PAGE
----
SME Times is powered by   
Search News
Just in:   • Avail additional reconstruction term loans for MSME sector: CII  • Trump's rebuke of WHO puts spotlight on chief Tedros' role  • Adani Gas reduces prices of CNG, Domestic PNG  • 'RIL may gain market share in oil & gas industry post Covid-19'  • Older entrepreneurs more successful than younger counterparts 
Last updated: 26 Mar, 2020  

Us.china.9.thmb.jpg US warship sails through Taiwan amid tensions with China

   Top Stories
» Avail additional reconstruction term loans for MSME sector: CII
» FIEO starts facility of digital certificate of origin for exporters
» Industry body calls for Rs 11 lakh crore package
» Stimulus worth $200-$300 bn needed to save economy
» Sensex logs biggest single-day gain of 2,476 pts
IANS | 26 Mar, 2020
An American warship sailed through the Taiwan Strait amid the blame-game between the US and China over the novel coronavirus that has killed over 21,000 people worldwide so far.

The Defence Ministry of Taiwan in a statement on Thursday said the ship sailed north through the waterway on Wednesday under an "ordinary mission" and was monitored by Taiwan's armed forces.

A spokesperson for the US Seventh Fleet Anthony Junco, said the ship was the guided-missile destroyer USS McCampbell, which conducted "a routine Taiwan Strait transit on March 25 in accordance with the international law".

"The ship's transit through the Taiwan Strait demonstrates the US commitment to a free and open Indo-Pacific. The US Navy will continue to fly, sail and operate anywhere international law allows," he said.

China, the unitary one-party socialist republic considers the autonomous and democratic island of Taiwan, its territory which it may bring under its direct control by force if necessary. The narrow strait that separates Taiwan, the island with an area of 35,808 square kilometers and around 24 million people, from China is a frequent source of tension.

Well-known expert on China at JNU, Professor Srikand Kondapalli told IANS that China had sent its aircraft carrier Liaoning twice last year, surrounding the island, besides scrambling bombers and fighters and violating the median line in the cross Straits.

"Traditionally, after the first Taiwan Straits crisis in 1958, the imaginary median line was respected by both sides. As China is rising and its ambitions increasing, it is attempting to overcome the Straits. Secondly, after Xi Jinping took over in 2012, China's policy changed from peaceful development of cross Straits relations to immediate reunification with Taiwan. In 2017, Xi enumerated an extreme policy line of "6 nos" on Taiwan. The change in China's policy led to its more assertiveness and following the US Congress-Taiwan Relations Act of 1979, the US as well has been upgrading its relations with Taiwan and trying to enforce balance in the Straits," he said.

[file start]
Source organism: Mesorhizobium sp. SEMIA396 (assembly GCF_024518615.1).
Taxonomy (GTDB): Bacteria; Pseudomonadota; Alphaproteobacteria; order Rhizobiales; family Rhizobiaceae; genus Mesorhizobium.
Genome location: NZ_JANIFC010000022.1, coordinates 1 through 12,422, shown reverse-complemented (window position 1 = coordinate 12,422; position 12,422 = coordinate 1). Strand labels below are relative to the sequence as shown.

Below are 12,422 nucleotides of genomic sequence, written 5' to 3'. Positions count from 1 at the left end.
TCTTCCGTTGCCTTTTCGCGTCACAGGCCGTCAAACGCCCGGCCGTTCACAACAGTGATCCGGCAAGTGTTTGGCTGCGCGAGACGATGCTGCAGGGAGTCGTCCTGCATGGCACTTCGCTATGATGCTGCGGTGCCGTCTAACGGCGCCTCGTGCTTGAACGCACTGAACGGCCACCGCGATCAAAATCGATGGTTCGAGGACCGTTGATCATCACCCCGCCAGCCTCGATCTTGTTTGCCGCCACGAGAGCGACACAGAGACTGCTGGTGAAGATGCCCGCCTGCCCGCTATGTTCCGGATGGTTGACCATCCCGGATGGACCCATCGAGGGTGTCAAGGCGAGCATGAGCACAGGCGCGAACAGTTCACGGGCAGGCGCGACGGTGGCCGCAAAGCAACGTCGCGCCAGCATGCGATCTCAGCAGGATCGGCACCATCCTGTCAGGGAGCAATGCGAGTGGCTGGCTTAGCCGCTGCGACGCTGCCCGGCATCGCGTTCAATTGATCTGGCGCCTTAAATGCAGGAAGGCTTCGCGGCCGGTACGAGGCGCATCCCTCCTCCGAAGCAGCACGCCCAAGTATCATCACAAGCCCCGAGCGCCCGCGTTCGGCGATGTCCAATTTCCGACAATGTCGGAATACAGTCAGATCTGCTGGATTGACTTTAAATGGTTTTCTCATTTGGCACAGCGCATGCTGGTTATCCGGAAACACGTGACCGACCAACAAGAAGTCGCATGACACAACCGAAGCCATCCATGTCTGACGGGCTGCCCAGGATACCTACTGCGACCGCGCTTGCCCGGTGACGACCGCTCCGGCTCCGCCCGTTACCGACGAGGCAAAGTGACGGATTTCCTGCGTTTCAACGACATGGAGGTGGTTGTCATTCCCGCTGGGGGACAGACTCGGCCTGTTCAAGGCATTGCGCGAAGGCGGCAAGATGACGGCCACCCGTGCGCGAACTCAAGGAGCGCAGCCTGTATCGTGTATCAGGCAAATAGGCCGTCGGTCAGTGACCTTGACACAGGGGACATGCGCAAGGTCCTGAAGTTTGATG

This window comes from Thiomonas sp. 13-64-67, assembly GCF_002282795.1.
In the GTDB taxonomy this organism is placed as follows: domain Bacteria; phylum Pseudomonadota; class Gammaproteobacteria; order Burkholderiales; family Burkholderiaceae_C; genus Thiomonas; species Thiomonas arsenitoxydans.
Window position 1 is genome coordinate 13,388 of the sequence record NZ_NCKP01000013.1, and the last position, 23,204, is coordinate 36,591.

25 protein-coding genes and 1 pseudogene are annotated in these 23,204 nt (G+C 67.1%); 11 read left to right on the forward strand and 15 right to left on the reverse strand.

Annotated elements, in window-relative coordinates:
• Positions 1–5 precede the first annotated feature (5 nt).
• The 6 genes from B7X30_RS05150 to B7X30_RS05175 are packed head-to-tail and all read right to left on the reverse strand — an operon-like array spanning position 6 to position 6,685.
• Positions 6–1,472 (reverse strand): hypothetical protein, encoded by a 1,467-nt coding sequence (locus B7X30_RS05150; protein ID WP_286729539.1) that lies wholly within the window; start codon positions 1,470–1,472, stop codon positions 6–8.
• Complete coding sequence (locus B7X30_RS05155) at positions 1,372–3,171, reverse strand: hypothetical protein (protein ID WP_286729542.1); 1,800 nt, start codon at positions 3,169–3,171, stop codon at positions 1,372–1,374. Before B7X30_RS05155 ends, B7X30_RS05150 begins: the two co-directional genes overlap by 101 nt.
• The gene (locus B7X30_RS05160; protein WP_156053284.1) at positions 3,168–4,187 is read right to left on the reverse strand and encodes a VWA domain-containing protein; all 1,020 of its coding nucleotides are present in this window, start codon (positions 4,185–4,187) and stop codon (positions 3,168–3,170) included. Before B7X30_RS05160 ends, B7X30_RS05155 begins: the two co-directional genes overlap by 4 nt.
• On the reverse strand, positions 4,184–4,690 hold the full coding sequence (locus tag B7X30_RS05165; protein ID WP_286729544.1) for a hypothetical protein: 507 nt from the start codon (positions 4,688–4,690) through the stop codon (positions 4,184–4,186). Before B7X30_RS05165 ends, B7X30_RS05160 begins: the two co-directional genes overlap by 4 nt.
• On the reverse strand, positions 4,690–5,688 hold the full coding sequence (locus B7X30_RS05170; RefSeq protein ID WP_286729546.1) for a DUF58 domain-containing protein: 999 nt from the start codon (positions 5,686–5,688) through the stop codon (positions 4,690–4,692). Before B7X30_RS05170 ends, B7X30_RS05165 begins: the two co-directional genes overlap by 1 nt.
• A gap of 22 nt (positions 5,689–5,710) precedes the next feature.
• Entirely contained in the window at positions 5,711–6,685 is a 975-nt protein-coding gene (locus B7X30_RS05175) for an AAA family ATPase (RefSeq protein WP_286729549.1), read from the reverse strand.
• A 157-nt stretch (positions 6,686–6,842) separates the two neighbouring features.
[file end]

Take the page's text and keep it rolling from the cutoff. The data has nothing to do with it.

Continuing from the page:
The pandemic has escalated tensions between Beijing and Taipei, with the latter accusing the Chinese Communist Party (CCP) of covering-up the outbreak of novel coronavirus in the Wuhan city of Hubei province. The US has also blamed the Xi Jinping for the cover-up.

China called the allegations "slander" and also took offense to Taiwan's decision to donate 100,000 face masks per week to the US. Beijing said the Taiwan's agreement with the US was like "confronting the Motherland."
Print the Page
Add to Favorite
Share this on :

Please comment on this story:
Subject :
(Maximum 1500 characters)  Characters left 1500
Your name:

  Customs Exchange Rates
Currency Import Export
US Dollar
UK Pound
Japanese Yen 58.85 56.85
As on 09 Apr, 2020
  Daily Poll
Ease of doing business improved in last one year
 Can't say
  Commented Stories
» China's forex reserves reach USD 2.85 trillion(5)
» Late payment: RBI move not enough for SMEs(3)
» Digital learning firms likely to reap the most of lockdown(1)
» Private banks, NBFCs to continue EMIs, if not informed(1)
» Fund set up for MSMEs to tackle COVID-19 effects(1)
About Us  |   Advertise with Us  
  Useful Links  |   Terms and Conditions  |   Disclaimer  |   Contact Us  
Follow Us : Facebook Twitter